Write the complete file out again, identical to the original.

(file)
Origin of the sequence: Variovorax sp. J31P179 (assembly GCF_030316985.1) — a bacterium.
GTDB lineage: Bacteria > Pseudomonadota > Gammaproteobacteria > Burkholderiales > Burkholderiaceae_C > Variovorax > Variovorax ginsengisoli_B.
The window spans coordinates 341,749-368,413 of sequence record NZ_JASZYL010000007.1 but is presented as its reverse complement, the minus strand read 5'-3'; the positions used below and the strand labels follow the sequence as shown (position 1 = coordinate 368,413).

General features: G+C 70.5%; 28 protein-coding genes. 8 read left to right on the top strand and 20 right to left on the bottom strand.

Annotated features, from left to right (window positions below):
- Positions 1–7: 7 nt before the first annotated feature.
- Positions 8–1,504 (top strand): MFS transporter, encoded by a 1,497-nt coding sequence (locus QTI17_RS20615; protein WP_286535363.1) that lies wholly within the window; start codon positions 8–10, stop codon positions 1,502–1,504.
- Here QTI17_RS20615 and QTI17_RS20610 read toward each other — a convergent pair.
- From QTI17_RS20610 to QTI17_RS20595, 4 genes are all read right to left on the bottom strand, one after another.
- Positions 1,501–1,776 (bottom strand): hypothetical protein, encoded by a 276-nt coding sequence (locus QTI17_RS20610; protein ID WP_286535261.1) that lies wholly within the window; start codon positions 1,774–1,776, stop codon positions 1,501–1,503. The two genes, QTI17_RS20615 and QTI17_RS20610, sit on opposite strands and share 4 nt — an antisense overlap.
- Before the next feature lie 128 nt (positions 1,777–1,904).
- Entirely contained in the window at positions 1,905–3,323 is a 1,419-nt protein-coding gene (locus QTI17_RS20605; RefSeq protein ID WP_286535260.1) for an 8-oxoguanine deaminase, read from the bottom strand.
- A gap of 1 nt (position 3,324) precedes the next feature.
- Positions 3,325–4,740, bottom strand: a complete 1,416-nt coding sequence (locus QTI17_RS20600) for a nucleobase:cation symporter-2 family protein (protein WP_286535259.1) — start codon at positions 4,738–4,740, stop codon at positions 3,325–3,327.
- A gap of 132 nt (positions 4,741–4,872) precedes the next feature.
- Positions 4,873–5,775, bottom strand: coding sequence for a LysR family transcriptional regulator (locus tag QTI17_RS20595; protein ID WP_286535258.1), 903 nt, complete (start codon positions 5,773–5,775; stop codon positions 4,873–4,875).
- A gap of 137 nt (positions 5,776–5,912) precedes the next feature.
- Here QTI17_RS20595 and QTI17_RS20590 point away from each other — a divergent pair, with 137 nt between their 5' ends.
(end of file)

Origin of the sequence: Variovorax sp. J31P179 (assembly GCF_030316985.1) — a bacterium.
GTDB lineage: Bacteria > Pseudomonadota > Gammaproteobacteria > Burkholderiales > Burkholderiaceae_C > Variovorax > Variovorax ginsengisoli_B.
The window spans coordinates 341,749-368,413 of sequence record NZ_JASZYL010000007.1 but is presented as its reverse complement, the minus strand read 5'-3'; the positions used below and the strand labels follow the sequence as shown (position 1 = coordinate 368,413).

General features: G+C 70.5%; 28 protein-coding genes. 8 read left to right on the top strand and 20 right to left on the bottom strand.

Annotated features, from left to right (window positions below):
- Positions 1–7: 7 nt before the first annotated feature.
- Positions 8–1,504 (top strand): MFS transporter, encoded by a 1,497-nt coding sequence (locus QTI17_RS20615; protein WP_286535363.1) that lies wholly within the window; start codon positions 8–10, stop codon positions 1,502–1,504.
- Here QTI17_RS20615 and QTI17_RS20610 read toward each other — a convergent pair.
- From QTI17_RS20610 to QTI17_RS20595, 4 genes are all read right to left on the bottom strand, one after another.
- Positions 1,501–1,776 (bottom strand): hypothetical protein, encoded by a 276-nt coding sequence (locus QTI17_RS20610; protein ID WP_286535261.1) that lies wholly within the window; start codon positions 1,774–1,776, stop codon positions 1,501–1,503. The two genes, QTI17_RS20615 and QTI17_RS20610, sit on opposite strands and share 4 nt — an antisense overlap.
- Before the next feature lie 128 nt (positions 1,777–1,904).
- Entirely contained in the window at positions 1,905–3,323 is a 1,419-nt protein-coding gene (locus QTI17_RS20605; RefSeq protein ID WP_286535260.1) for an 8-oxoguanine deaminase, read from the bottom strand.
- A gap of 1 nt (position 3,324) precedes the next feature.
- Positions 3,325–4,740, bottom strand: a complete 1,416-nt coding sequence (locus QTI17_RS20600) for a nucleobase:cation symporter-2 family protein (protein WP_286535259.1) — start codon at positions 4,738–4,740, stop codon at positions 3,325–3,327.
- A gap of 132 nt (positions 4,741–4,872) precedes the next feature.
- Positions 4,873–5,775, bottom strand: coding sequence for a LysR family transcriptional regulator (locus tag QTI17_RS20595; protein ID WP_286535258.1), 903 nt, complete (start codon positions 5,773–5,775; stop codon positions 4,873–4,875).
- A gap of 137 nt (positions 5,776–5,912) precedes the next feature.
- Here QTI17_RS20595 and QTI17_RS20590 point away from each other — a divergent pair, with 137 nt between their 5' ends.